What most impressed me about this game though was the Knicks effort. They didn’t let up, from Chandler and Nate diving for loose balls, Chandler sprinting back on D to stuff Kendrick Perkins in spectacular fashion, to Lee and Harrington fighting for boards, the Knicks did not lay down. I want to see this effort continue, even if chemistry is tested by consecutive losses.


Other notes:

-Jeffries had an OK game, but let’s not get too excited. I’m still convinced that when Jeffries has a game that is not atrocious, some in the media have a tendency to react as if he’s a world beater and the difference between making the playoffs or not. The fact is that those who defend him are probably viewing his contributions in the context of his past awful performance, when he failed to so much as catch passes cleanly, when he shot predominantly horrendous bricks, and when he dribbled it off his foot more often than not when he put it on the floor. And make no mistake, this year’s version of Jeffries does plenty of those things, but is slightly improved. The fact that he can now hit a jumper a bit more frequently does not make him a valuable player, though I certainly hope that other teams think so around the deadline.

And this is plain to see to anyone who is really watching. I don’t care who signed Jeffries, e.g., that he is a relic of the troublesome Isiah era that causes Knicks fans to cringe. What I see on the court today is a barely mediocre to bad basketball player who damages the continuity of the team’s offense with his poor hands, handles, and still below average shot.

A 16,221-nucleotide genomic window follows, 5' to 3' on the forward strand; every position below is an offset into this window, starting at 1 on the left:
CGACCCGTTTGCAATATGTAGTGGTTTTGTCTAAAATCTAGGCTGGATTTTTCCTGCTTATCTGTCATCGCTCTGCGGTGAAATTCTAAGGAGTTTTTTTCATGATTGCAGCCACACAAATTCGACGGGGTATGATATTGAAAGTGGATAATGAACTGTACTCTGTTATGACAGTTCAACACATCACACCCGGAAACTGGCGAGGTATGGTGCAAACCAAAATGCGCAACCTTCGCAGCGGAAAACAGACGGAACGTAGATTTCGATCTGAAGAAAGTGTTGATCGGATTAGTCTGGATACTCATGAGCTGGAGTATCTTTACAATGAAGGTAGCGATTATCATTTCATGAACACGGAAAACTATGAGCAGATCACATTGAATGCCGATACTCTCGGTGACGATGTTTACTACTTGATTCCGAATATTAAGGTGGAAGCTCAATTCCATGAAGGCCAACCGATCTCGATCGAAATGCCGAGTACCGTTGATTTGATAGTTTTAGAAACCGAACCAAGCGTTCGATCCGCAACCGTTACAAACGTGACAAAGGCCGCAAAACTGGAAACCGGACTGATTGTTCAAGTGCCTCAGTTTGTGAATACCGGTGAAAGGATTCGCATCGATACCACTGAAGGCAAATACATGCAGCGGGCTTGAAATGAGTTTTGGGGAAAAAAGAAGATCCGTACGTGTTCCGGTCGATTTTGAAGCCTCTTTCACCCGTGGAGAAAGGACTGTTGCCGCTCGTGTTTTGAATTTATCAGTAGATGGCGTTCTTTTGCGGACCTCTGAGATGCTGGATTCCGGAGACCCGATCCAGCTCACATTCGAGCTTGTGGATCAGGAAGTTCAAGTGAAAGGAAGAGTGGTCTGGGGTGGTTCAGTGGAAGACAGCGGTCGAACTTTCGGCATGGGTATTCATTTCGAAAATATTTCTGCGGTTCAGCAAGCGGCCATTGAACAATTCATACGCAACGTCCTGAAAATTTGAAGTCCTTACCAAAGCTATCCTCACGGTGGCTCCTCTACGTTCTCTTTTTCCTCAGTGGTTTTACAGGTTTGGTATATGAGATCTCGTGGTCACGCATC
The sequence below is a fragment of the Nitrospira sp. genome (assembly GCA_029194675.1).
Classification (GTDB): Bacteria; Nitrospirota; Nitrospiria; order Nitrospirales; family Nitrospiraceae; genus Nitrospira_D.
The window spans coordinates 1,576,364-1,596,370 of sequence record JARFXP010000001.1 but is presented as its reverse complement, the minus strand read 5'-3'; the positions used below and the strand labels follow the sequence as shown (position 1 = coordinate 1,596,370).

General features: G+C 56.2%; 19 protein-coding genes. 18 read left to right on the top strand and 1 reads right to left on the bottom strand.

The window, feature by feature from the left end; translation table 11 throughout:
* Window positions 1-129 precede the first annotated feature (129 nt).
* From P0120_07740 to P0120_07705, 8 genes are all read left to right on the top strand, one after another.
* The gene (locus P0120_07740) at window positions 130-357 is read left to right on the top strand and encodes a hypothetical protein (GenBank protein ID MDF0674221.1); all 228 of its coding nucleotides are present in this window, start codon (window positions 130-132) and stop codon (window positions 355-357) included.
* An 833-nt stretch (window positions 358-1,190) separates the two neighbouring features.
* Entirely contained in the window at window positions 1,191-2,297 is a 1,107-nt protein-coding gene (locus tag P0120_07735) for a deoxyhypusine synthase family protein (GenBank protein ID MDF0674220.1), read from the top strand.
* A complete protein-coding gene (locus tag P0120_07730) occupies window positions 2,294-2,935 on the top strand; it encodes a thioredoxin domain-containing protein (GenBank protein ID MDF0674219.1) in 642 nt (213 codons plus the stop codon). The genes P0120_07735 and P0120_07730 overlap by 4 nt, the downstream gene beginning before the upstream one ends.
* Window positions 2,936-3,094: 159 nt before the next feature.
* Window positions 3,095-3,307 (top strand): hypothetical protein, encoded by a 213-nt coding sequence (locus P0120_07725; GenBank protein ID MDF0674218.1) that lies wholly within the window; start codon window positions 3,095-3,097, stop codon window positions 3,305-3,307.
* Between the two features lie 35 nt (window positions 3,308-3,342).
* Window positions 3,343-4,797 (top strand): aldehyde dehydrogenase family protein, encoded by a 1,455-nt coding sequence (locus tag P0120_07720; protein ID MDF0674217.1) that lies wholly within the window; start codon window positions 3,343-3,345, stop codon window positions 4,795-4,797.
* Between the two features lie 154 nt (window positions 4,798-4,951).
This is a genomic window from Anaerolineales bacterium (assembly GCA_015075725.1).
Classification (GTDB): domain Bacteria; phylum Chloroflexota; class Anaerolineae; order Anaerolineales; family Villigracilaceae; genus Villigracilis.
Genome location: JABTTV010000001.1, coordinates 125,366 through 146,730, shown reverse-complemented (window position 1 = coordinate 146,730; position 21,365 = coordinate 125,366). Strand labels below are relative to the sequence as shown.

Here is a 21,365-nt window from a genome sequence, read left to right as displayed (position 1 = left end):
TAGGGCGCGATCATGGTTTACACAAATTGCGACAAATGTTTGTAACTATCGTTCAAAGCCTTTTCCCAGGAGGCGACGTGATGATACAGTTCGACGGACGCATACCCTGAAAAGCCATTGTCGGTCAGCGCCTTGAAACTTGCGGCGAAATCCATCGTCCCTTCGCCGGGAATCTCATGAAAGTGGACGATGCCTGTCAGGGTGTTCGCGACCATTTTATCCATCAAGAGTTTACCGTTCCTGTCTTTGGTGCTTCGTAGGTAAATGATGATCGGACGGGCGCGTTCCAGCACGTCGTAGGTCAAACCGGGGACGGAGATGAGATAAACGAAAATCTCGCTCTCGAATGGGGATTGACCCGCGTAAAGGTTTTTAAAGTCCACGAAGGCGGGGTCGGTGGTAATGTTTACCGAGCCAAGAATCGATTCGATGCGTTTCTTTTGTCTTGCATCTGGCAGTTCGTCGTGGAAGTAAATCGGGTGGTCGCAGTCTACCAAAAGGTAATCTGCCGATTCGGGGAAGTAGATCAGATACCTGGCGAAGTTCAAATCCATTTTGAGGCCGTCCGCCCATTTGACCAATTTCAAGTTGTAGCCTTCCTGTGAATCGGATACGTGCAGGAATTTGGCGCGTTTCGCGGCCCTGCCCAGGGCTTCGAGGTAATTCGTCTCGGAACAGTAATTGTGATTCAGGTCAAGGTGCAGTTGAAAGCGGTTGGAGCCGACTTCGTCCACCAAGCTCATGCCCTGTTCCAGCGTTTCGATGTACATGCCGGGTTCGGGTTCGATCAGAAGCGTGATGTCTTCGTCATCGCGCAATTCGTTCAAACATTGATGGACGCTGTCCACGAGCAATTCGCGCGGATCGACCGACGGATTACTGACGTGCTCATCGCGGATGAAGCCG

Answer me this: In each of the last 2 games, Jeffries has taken 10 shots when some of those could have gone to Nate, Harrington, Gallinari, Duhon or Chandler. Are you comfortable with that? Keep in mind that two games ago he hit 2 of them and that tonight he hit 4.

There are about 8 or 9 more valuable Knicks, and in fact, during games (not during practice) an empty chair on the bench is arguably more valuable. Some people don’t see that, but I’ll let them continue to make the case that the career 5 point, 4 rebound forward is the key to the Knicks’ season.

-Duhon made some really bad decisions with the ball in the 3rd quarter, both sloppy passing and bad shots.

-For all of the “sky is falling” coverage the Knicks were getting in some circles when they were 1-2 this preseason, I somehow doubt that we’ll see something more “fair and balanced” from News Corp. now that the team is 4-2.

As The Warriors’ World Turns, Potential Opportunity Arises For Knicks

As things get uglier in Golden State between the Warriors and Stephen Jackson, you have to believe that the team’s desperation to move him grows. Adrian Wojnarowski notes that the last time the Warriors had to trade a malcontent, the best they got for him was an old John Starks.

So, opportunity presents itself. And while Alan Hahn reminded fans yesterday what The Knicks FanBlog first informed you of in August (that kind of stuff gets lost in the offseason), namely, that any Jackson trade is highly unlikely, if I was Donnie Walsh I’d definitely consider something like this:

It is good for both teams and restores balance to the universe by netting the Knicks and Warriors the players they were supposed to come away with after the draft.